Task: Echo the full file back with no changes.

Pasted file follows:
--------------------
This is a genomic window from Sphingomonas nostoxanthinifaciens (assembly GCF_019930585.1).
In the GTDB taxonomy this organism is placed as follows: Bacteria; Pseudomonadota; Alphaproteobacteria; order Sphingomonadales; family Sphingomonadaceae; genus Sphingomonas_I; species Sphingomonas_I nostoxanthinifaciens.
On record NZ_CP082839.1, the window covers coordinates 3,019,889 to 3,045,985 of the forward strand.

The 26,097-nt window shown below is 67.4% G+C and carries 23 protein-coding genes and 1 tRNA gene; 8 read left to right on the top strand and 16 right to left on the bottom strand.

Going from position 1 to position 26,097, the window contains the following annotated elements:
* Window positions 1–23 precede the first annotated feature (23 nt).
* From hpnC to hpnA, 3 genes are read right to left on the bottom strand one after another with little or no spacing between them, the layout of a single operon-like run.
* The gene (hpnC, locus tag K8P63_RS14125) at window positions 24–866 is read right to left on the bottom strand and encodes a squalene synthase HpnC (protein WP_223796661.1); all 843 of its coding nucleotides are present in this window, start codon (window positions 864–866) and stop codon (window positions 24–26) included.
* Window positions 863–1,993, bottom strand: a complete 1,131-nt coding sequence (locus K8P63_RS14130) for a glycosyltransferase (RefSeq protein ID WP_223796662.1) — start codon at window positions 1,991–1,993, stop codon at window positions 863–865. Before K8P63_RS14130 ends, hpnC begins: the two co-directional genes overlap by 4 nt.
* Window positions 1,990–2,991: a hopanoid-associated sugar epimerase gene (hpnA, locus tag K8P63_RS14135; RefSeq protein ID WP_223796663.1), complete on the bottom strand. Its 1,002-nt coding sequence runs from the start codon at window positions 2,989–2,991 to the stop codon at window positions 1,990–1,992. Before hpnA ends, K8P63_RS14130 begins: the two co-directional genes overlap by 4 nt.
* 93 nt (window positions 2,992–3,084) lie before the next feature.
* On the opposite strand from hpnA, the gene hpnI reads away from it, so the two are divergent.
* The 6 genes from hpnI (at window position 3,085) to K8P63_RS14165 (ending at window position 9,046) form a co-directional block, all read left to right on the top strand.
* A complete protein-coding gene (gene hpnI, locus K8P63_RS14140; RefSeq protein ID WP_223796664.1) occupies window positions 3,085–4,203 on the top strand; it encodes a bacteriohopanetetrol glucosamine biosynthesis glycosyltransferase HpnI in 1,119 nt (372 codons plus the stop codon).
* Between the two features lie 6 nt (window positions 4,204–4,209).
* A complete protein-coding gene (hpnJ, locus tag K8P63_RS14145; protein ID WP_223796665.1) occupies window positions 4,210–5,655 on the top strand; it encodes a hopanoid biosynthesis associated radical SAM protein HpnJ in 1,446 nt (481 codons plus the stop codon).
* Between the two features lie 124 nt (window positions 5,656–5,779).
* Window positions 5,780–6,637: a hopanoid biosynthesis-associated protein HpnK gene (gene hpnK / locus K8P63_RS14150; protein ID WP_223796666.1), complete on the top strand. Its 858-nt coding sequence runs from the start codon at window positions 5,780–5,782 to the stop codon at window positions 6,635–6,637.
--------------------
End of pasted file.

This is a genomic window from Sphingomonas nostoxanthinifaciens (assembly GCF_019930585.1).
In the GTDB taxonomy this organism is placed as follows: Bacteria; Pseudomonadota; Alphaproteobacteria; order Sphingomonadales; family Sphingomonadaceae; genus Sphingomonas_I; species Sphingomonas_I nostoxanthinifaciens.
On record NZ_CP082839.1, the window covers coordinates 3,019,889 to 3,045,985 of the forward strand.

The 26,097-nt window shown below is 67.4% G+C and carries 23 protein-coding genes and 1 tRNA gene; 8 read left to right on the top strand and 16 right to left on the bottom strand.

Going from position 1 to position 26,097, the window contains the following annotated elements:
* Window positions 1–23 precede the first annotated feature (23 nt).
* From hpnC to hpnA, 3 genes are read right to left on the bottom strand one after another with little or no spacing between them, the layout of a single operon-like run.
* The gene (hpnC, locus tag K8P63_RS14125) at window positions 24–866 is read right to left on the bottom strand and encodes a squalene synthase HpnC (protein WP_223796661.1); all 843 of its coding nucleotides are present in this window, start codon (window positions 864–866) and stop codon (window positions 24–26) included.
* Window positions 863–1,993, bottom strand: a complete 1,131-nt coding sequence (locus K8P63_RS14130) for a glycosyltransferase (RefSeq protein ID WP_223796662.1) — start codon at window positions 1,991–1,993, stop codon at window positions 863–865. Before K8P63_RS14130 ends, hpnC begins: the two co-directional genes overlap by 4 nt.
* Window positions 1,990–2,991: a hopanoid-associated sugar epimerase gene (hpnA, locus tag K8P63_RS14135; RefSeq protein ID WP_223796663.1), complete on the bottom strand. Its 1,002-nt coding sequence runs from the start codon at window positions 2,989–2,991 to the stop codon at window positions 1,990–1,992. Before hpnA ends, K8P63_RS14130 begins: the two co-directional genes overlap by 4 nt.
* 93 nt (window positions 2,992–3,084) lie before the next feature.
* On the opposite strand from hpnA, the gene hpnI reads away from it, so the two are divergent.
* The 6 genes from hpnI (at window position 3,085) to K8P63_RS14165 (ending at window position 9,046) form a co-directional block, all read left to right on the top strand.
* A complete protein-coding gene (gene hpnI, locus K8P63_RS14140; RefSeq protein ID WP_223796664.1) occupies window positions 3,085–4,203 on the top strand; it encodes a bacteriohopanetetrol glucosamine biosynthesis glycosyltransferase HpnI in 1,119 nt (372 codons plus the stop codon).
* Between the two features lie 6 nt (window positions 4,204–4,209).
* A complete protein-coding gene (hpnJ, locus tag K8P63_RS14145; protein ID WP_223796665.1) occupies window positions 4,210–5,655 on the top strand; it encodes a hopanoid biosynthesis associated radical SAM protein HpnJ in 1,446 nt (481 codons plus the stop codon).
* Between the two features lie 124 nt (window positions 5,656–5,779).
* Window positions 5,780–6,637: a hopanoid biosynthesis-associated protein HpnK gene (gene hpnK / locus K8P63_RS14150; protein ID WP_223796666.1), complete on the top strand. Its 858-nt coding sequence runs from the start codon at window positions 5,780–5,782 to the stop codon at window positions 6,635–6,637.